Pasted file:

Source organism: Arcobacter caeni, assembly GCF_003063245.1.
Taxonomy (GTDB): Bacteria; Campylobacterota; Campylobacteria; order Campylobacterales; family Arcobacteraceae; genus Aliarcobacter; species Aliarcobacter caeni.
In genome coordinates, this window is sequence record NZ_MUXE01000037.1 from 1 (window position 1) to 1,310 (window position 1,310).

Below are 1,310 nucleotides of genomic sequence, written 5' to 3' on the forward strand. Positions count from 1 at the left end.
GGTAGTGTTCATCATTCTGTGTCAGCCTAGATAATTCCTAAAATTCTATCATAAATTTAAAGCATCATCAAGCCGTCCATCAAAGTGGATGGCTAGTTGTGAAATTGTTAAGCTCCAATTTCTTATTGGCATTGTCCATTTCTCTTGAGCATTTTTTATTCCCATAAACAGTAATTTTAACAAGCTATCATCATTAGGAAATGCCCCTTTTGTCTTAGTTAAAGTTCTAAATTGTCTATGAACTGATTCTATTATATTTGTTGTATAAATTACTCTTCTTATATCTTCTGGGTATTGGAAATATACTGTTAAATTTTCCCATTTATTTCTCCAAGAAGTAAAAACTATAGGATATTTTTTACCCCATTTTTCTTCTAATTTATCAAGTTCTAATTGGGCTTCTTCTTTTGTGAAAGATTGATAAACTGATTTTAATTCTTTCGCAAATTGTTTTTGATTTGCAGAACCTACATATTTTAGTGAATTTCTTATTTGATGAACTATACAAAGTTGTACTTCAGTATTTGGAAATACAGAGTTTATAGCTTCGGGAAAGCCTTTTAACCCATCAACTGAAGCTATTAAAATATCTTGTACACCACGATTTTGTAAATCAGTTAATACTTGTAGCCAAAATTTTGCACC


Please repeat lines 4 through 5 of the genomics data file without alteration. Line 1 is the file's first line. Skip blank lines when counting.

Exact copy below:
Below are 1,310 nucleotides of genomic sequence, written 5' to 3' on the forward strand. Positions count from 1 at the left end.
GGTAGTGTTCATCATTCTGTGTCAGCCTAGATAATTCCTAAAATTCTATCATAAATTTAAAGCATCATCAAGCCGTCCATCAAAGTGGATGGCTAGTTGTGAAATTGTTAAGCTCCAATTTCTTATTGGCATTGTCCATTTCTCTTGAGCATTTTTTATTCCCATAAACAGTAATTTTAACAAGCTATCATCATTAGGAAATGCCCCTTTTGTCTTAGTTAAAGTTCTAAATTGTCTATGAACTGATTCTATTATATTTGTTGTATAAATTACTCTTCTTATATCTTCTGGGTATTGGAAATATACTGTTAAATTTTCCCATTTATTTCTCCAAGAAGTAAAAACTATAGGATATTTTTTACCCCATTTTTCTTCTAATTTATCAAGTTCTAATTGGGCTTCTTCTTTTGTGAAAGATTGATAAACTGATTTTAATTCTTTCGCAAATTGTTTTTGATTTGCAGAACCTACATATTTTAGTGAATTTCTTATTTGATGAACTATACAAAGTTGTACTTCAGTATTTGGAAATACAGAGTTTATAGCTTCGGGAAAGCCTTTTAACCCATCAACTGAAGCTATTAAAATATCTTGTACACCACGATTTTGTAAATCAGTTAATACTTGTAGCCAAAATTTTGCACC